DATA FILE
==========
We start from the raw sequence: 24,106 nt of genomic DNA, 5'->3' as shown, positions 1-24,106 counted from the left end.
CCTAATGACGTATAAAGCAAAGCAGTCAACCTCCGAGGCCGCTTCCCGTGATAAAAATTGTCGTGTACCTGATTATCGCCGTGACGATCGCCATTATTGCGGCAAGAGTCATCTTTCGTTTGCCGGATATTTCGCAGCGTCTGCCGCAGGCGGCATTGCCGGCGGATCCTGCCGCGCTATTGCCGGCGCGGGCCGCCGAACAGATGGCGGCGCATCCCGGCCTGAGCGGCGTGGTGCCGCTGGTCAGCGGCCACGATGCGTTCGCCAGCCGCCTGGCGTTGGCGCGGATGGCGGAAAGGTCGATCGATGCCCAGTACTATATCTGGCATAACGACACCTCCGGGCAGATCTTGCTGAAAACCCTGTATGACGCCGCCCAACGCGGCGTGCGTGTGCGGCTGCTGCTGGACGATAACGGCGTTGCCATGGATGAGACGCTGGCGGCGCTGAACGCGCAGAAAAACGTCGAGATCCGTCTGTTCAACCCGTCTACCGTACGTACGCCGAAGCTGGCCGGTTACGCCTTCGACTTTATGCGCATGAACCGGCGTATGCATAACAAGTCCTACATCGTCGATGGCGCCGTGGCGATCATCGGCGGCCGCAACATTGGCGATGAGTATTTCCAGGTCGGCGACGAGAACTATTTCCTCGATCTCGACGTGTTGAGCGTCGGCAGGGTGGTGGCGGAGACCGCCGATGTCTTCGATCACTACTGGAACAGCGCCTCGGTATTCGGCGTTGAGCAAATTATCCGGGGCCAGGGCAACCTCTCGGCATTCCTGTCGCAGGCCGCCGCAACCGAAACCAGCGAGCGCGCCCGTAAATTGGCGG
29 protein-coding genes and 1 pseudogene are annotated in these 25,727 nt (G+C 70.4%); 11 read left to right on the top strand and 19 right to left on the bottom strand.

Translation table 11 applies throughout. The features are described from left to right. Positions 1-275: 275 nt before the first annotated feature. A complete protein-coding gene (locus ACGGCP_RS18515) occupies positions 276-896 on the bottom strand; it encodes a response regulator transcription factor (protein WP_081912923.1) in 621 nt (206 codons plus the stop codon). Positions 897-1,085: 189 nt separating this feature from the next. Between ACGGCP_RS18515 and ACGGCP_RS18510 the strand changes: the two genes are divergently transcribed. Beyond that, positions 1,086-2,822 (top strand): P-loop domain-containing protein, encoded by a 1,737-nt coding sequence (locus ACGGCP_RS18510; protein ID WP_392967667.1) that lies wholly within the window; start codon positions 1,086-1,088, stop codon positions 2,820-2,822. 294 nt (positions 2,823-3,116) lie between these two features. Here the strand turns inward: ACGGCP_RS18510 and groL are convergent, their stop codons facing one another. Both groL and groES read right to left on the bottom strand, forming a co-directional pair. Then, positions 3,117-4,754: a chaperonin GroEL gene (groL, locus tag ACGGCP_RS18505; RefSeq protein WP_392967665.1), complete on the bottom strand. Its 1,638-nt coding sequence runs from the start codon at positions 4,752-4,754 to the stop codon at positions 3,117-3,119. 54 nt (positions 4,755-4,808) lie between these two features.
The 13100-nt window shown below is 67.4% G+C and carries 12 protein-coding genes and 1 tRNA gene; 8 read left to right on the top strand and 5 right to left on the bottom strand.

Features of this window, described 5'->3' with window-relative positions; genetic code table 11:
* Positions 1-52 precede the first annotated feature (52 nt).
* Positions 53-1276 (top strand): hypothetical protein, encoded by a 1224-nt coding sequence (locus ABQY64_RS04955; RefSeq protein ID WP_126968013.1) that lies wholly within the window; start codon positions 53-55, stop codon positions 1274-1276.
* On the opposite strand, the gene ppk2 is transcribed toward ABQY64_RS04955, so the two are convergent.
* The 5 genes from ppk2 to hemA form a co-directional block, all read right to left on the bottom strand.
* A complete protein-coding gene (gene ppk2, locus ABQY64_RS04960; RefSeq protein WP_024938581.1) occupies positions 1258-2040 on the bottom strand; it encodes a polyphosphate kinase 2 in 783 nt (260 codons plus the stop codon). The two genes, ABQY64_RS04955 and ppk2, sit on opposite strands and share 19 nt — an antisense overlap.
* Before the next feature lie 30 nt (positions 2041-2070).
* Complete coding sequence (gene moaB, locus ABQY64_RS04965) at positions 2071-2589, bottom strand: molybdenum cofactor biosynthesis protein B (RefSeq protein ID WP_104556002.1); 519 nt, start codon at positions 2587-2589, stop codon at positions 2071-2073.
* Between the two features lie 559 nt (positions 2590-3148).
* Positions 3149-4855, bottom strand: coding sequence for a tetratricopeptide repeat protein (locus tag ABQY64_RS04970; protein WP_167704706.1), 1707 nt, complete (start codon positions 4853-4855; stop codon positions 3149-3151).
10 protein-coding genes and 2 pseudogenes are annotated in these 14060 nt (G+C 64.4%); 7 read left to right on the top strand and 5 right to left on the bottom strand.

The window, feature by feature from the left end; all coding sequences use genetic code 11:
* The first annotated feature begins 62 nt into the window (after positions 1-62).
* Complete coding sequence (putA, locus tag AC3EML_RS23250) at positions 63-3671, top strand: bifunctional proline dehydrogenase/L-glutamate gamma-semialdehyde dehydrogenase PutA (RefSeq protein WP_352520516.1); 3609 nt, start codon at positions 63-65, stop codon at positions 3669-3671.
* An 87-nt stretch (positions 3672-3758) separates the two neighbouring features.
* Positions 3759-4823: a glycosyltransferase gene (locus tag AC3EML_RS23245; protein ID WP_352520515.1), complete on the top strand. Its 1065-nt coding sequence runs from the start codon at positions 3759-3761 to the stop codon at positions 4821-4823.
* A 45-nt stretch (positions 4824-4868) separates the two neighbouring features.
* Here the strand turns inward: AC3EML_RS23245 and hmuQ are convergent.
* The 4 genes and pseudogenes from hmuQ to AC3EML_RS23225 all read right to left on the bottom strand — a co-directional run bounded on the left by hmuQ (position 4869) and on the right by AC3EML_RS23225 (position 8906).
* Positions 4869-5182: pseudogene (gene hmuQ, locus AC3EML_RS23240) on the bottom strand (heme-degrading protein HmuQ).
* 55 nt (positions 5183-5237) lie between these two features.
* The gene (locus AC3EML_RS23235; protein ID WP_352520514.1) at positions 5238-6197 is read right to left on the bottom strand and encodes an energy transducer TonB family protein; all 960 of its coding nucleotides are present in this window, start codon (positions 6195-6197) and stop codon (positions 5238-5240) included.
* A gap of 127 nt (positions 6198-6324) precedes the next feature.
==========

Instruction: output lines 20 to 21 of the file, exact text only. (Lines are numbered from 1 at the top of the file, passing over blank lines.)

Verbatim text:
* An 87-nt stretch (positions 3672-3758) separates the two neighbouring features.
* Positions 3759-4823: a glycosyltransferase gene (locus tag AC3EML_RS23245; protein ID WP_352520515.1), complete on the top strand. Its 1065-nt coding sequence runs from the start codon at positions 3759-3761 to the stop codon at positions 4821-4823.